Clubs such as Govan Conservatives A.S.C., Socialists Sunday School A.S.C. and Glasgow Socialists A.S.C. were quite clearly composed of swimmers whose primary interest was in matters political. Some other clubs were set up by men who lived in the same district.
The siting of public baths in city suburbs was particularly conducive to the development of neighbourhood clubs. Clarendon S.C. was formed by a group who took swimming lessons in the North Woodside Baths while Eastern S.C. consisted of a collection of east-end enthusiasts who met regularly in the Greenhead Baths.
The clubs using public baths adopted and expanded the competitive practices of the private baths clubs. They taught members to swim and provided additional coaching for more skilled swimmers. To maintain interest and raise standards they introduced a range of intra-club scratch and handicap competitions.
There were contests for club members throughout the season. Races ranged from 50 to 300 yards with the winners often receiving medals or cups donated by club patrons or honorary members.
In every club the highlight of the season was the annual club gala where a selection of confined events guaranteed a healthy entry from swimmers of all ages and abilities. Galas were also used to raise money to sustain club funds and increasingly programmes included an open event to which champion swimmers were invited, a water polo game and a display of some kind.
Displays were particularly popular.
Visiting entertainers toured clubs attempting a variety of underwater feats which ranged from pipe smoking, slate writing and dancing to cake eating, drinking tea and escaping from a sack.
More realistic, practical demonstrations such as graceful swimming, plunging and diving were also included.
In Glasgow after 1885, spectators were treated to well organised club galas every week of the season. They attracted enough public support to ensure the financial stability of the organising clubs.
By the 1890’s, a set of aquatic activities had emerged which formed the basis for all club swimming programmes until the 1940s.
The main features, which had evolved to meet the tastes of both swimmers and spectators, consisted of intra-club events, one or two open contests, a display of ‘scientific swimming’, a novelty item and a game of water polo.
Clubs issued fixture cards and an annual swimming season was established that began in April and continued until early October.
Although swimming was the principal activity of the majority of members, clubs were also focal points for numerous other pastimes. Dances, dinners, smoking concerts and conversaziones (photo) were popular during the winter months. They were a useful way of raising money and they also provided opportunities for consociation and conviviality outside the home or the workplace.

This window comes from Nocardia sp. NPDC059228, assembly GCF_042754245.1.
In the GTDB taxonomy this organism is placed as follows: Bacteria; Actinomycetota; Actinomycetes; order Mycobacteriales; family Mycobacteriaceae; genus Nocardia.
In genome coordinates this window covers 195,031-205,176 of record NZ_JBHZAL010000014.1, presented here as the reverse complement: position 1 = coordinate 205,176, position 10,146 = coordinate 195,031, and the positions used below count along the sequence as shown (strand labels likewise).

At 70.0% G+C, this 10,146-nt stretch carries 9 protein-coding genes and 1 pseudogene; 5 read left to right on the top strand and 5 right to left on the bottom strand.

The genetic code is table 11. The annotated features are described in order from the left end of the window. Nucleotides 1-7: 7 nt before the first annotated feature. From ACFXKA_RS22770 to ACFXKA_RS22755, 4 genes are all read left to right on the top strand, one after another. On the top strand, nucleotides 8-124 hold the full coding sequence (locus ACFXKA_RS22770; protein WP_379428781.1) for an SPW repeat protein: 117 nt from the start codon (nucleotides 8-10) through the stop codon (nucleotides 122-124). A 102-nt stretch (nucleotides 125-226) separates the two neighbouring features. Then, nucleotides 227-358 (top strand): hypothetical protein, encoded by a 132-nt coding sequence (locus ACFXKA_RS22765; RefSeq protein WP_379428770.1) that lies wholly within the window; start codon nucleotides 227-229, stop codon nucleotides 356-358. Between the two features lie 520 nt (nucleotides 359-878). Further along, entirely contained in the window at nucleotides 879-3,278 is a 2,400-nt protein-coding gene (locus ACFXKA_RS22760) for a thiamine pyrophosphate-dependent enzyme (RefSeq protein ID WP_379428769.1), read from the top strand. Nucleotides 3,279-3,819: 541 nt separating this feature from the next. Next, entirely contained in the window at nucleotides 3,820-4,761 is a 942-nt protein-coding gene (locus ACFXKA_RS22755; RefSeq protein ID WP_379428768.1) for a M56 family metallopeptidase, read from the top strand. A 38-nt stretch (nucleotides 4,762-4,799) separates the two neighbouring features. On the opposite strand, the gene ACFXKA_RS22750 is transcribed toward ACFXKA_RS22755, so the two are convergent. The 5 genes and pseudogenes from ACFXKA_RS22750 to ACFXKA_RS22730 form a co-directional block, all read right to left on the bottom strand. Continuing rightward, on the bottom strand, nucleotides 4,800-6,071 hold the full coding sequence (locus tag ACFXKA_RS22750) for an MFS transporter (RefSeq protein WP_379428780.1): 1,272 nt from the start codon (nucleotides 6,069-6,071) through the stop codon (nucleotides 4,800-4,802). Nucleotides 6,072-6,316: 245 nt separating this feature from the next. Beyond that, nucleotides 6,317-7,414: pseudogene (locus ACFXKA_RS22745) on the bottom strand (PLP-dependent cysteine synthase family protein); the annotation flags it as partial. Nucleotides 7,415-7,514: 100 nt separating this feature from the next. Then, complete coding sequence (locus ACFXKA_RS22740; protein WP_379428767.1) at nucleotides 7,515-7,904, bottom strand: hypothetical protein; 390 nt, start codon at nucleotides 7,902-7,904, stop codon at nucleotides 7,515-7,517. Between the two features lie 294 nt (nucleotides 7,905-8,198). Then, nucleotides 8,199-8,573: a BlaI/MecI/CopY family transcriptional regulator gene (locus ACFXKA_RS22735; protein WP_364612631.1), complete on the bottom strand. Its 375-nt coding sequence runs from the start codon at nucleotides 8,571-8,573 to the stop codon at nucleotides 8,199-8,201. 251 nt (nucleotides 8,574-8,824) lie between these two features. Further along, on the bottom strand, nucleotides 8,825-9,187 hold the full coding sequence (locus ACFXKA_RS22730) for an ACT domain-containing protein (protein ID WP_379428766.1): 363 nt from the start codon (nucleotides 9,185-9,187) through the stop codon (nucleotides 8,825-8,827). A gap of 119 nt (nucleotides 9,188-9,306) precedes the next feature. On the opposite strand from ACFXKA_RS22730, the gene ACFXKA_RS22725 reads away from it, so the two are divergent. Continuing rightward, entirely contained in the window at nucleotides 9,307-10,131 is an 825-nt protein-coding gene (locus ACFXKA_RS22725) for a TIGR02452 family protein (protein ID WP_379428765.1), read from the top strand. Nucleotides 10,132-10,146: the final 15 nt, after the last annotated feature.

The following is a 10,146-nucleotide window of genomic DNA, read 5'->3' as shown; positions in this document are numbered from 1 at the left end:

After 1870 some clubs started to organise rambles. They were really popular because they allowed members to spend relatively long periods of time together at weekends and holidays taking part in a variety of sporting, intellectual and social events.
The activities of Western A.S.C. Rambling Section typified the growing social importance of membership. Trips with an educational emphasis were arranged to local beauty spots and industrial sites. In 1903 the club visited Campsie Glen, Mugdoch Water Works, Huntershill Quarries and Craighead Coal Mine. On some other rambles a swim or a game of football was organised. For the last ramble of the season on the Glasgow Autumn Holiday in 1903 the club’s ramblers travelled to Ayr where, ‘In the forenoon the harbour was visited, and all enjoyed a short swim’.
As relationships between members developed and matured, the club organised outings during annual holidays . Some other clubs in Glasgow also established similar events and the local swimming fraternity began to develop healthy inter-club sporting and social relationships.
During the Glasgow Fair Week in 1904 members of Western A.S.C. Rambling Section spent a week at ‘Gordon’s Camp’ at Tarbet. (photo)
‘All the members of the camp, or the big majority, were members of Glasgow Swimming Clubs, and a right cheery and pleasant party they formed.’
Clubs, at both local and national level, had created a healthy camaraderie which went a long way to help the growth and development of Scottish swimming.